Apparel-as-a-service gained recognition nearly a decade ago with the debut of Rent the Runway, giving fashionistas everywhere the option to rent a designer dress at a fraction of the cost it would otherwise take to own it. Since then, the company has added monthly subscription offerings to serve the growing trend of renting clothes, recently reaching a valuation of $1 billion.
Taking notice of an increasing popularity for apparel-as-a-service, other companies such as Gwynnie Bee joined the race. The company now offers business-to-business data and logistics services to leading brands, including Ann Taylor and American Eagle, enabling them to launch and manage their own clothing subscription services.
Longstanding views on ownership are changing
The success of companies like Uber and Netflix are just a few examples of how consumer views on ownership are shifting. Younger, more digitally savvy and socially conscious generations such as Millennials and Gen Z (those born between 1983-2002) are starting to have a significant influence on companies’ business models.
This strongly opinionated age group cares about the impact of a company’s social and environmental footprint, which greatly influences their purchasing habits. According to Deloitte’s 2019 Global Millennial Survey, 42% of Millennials/Gen Z report that they have started or deepened a business relationship because a company has products or services that positively impact the environment or society. Moreover, the survey reveals 38% have stopped or lessened a business relationship because a company has products or services that negatively impact the environment or society.
The degree to which these shifts in consumption habits will impact the business model of traditional apparel manufacturing remains to be seen. The fact that apparel-as-a-service gives younger consumers a way to try new fashion while reducing the harmful effects of manufacturing on the environment and society seems to support the growing interest in the market. Renting results in fewer garments manufactured – saving water consumption, decreasing CO2 emissions and reducing the number of garments that ultimately end up in a landfill – which is a win for younger demographics, and the world.
Looking at the impact on product development
Making this shift will require apparel companies to reexamine their product development processes. The following is just a glimpse of how offering subscription services could affect the various stages of the product lifecycle.
- Ideation and design: When designing for apparel-as-a-service, designers need to estimate the garment’s end of life based on the quality of the raw material used. For instance, the number of expected rentals per garment would impact the fabric choice to ensure that the design aesthetic and quality would remain the same over the lifetime of the garment. The estimated rental period would also influence the seasonality or trendiness of the design.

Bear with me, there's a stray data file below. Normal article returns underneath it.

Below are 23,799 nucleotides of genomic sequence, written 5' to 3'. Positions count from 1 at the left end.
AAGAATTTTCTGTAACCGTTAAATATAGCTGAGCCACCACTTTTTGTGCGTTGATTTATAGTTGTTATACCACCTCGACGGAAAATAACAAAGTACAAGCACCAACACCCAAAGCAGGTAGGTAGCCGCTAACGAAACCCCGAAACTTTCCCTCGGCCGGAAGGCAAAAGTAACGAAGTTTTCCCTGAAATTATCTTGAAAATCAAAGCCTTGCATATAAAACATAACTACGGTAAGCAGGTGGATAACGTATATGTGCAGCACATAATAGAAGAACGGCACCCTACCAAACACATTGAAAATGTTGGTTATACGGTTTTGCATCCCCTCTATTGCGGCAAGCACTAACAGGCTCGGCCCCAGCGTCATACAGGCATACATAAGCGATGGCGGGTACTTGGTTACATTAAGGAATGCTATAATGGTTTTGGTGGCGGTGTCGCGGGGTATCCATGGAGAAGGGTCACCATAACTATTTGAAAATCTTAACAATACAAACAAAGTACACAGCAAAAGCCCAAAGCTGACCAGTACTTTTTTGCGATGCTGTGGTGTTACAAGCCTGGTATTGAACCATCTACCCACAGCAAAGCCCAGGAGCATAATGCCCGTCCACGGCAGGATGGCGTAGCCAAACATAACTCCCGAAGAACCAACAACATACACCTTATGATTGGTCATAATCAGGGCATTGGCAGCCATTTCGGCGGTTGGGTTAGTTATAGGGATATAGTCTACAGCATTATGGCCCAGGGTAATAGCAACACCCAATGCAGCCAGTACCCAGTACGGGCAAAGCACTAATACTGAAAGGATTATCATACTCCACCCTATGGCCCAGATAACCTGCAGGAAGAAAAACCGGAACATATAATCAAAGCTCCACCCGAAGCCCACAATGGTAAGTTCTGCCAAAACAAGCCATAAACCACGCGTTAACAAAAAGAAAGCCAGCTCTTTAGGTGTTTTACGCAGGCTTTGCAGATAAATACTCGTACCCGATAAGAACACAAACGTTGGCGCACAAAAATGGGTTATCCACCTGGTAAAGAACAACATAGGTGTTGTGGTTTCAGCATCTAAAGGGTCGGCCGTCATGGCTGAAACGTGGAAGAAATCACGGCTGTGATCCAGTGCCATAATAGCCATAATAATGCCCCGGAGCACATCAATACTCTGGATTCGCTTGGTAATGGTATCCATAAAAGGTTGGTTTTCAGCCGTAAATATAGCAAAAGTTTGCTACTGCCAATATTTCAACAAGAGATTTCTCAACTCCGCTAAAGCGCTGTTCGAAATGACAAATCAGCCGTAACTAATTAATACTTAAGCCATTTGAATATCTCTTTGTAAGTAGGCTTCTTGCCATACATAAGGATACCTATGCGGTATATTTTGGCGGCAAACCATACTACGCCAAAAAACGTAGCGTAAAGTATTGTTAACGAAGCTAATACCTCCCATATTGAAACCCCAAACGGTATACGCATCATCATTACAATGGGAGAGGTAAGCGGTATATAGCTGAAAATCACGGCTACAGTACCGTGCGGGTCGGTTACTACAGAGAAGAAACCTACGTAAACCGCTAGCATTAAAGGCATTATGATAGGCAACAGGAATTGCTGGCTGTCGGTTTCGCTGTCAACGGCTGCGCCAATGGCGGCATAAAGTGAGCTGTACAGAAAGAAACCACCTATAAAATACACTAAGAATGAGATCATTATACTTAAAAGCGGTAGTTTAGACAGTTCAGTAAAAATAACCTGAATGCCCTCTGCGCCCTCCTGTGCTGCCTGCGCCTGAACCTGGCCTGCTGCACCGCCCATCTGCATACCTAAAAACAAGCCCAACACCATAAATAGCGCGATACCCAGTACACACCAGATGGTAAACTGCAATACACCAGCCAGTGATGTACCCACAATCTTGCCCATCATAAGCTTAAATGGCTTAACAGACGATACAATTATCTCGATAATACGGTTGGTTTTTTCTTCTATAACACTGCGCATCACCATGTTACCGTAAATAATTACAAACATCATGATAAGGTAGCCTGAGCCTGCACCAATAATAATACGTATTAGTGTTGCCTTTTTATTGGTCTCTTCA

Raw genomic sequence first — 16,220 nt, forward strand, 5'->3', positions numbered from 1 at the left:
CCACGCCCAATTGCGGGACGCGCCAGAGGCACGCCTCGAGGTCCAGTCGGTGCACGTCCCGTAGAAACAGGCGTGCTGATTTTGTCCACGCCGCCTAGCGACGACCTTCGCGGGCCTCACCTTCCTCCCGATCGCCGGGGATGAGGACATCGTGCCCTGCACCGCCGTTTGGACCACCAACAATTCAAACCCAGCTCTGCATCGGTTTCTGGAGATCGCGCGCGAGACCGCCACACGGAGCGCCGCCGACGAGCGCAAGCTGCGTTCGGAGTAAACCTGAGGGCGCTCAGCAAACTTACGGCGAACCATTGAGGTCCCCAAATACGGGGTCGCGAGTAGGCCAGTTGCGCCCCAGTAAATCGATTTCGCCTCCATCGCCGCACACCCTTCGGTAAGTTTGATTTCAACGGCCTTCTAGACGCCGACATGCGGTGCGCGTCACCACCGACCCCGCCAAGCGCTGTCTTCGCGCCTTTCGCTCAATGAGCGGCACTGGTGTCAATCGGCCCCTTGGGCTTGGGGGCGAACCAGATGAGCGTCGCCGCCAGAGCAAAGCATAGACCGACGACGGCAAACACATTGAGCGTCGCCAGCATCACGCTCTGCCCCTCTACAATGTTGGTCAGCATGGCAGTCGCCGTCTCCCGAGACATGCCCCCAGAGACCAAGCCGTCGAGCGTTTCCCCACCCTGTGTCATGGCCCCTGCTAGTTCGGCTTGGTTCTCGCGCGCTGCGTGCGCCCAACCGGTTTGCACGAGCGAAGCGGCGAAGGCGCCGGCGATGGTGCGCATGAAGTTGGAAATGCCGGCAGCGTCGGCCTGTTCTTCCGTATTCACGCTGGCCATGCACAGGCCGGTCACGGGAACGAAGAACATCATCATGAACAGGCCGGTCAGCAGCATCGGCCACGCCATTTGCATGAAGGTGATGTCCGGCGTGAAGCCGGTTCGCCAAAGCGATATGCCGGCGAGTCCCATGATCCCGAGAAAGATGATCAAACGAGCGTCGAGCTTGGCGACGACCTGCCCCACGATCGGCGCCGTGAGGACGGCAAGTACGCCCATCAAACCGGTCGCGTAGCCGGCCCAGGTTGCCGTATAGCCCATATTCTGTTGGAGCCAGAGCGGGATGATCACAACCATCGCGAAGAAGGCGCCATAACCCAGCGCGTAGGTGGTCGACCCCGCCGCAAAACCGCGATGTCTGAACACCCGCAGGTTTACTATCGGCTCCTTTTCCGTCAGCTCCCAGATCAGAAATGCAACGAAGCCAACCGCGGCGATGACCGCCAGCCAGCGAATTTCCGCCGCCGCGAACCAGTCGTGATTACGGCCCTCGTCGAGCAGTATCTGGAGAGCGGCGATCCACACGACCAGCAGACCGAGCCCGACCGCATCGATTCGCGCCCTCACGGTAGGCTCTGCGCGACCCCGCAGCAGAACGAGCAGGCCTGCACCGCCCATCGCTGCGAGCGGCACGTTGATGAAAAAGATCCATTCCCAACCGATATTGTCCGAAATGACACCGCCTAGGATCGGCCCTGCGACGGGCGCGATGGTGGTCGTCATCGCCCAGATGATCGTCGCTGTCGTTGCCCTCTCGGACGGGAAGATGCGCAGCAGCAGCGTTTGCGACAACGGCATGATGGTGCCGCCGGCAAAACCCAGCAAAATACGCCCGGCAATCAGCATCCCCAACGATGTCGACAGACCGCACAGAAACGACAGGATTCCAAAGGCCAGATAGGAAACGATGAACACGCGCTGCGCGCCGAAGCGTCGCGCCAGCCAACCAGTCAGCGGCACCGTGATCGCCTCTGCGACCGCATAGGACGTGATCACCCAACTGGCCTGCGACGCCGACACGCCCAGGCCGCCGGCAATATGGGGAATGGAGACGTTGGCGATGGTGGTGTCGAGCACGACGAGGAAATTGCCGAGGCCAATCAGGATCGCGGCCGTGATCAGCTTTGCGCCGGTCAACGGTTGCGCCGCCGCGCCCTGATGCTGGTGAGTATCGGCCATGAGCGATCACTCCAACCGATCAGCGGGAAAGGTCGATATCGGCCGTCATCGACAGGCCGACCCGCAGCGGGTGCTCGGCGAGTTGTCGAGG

- Merchandise and business planning: During the planning stages, merchandisers need to determine how many rentals would need to occur in order to make a profit. Financial forecasts would need to include costs for cleanings between rentals, shipping costs and any repairs associated with wear and tear.
- Product specification: Material developers would need to ensure that the materials are durable enough to sustain the cleanings between each rental. A garment with intricate beading or chiffon, for instance, may not be able to withstand many cleanings between rentals, necessitating a higher rental price for the garment or a different choice of material and design.
- Product sourcing: Consumers are increasingly interested in knowing whether products are made with sustainable, organic or recycled materials. Apparel manufacturers would need to take these factors into account when making sourcing decisions.
- End of life: Once a garment has reached its end-of-rental cycle, apparel manufacturers would need to determine which part of the garment could be cleaned for reuse in future products. This information would need to be tracked, so that product designers and sourcing teams would know when the cleaned material is available for repurposing.
Whether designing apparel for a one-time sale or to support the emerging apparel-as-a-service market, using a modern process- and design-driven Product Lifecycle Management (PLM) solution is essential. With PLM, design and development teams benefit from greater collaboration and transparency, based on end-to-end connectivity, visibility and traceability across data, people and processes. Armed with this information, product development teams can make better and faster business decisions throughout all stages of the product lifecycle.
What are your thoughts on apparel-as-a-service? Is it a fleeting trend, or here to stay? Share this post and your thoughts below.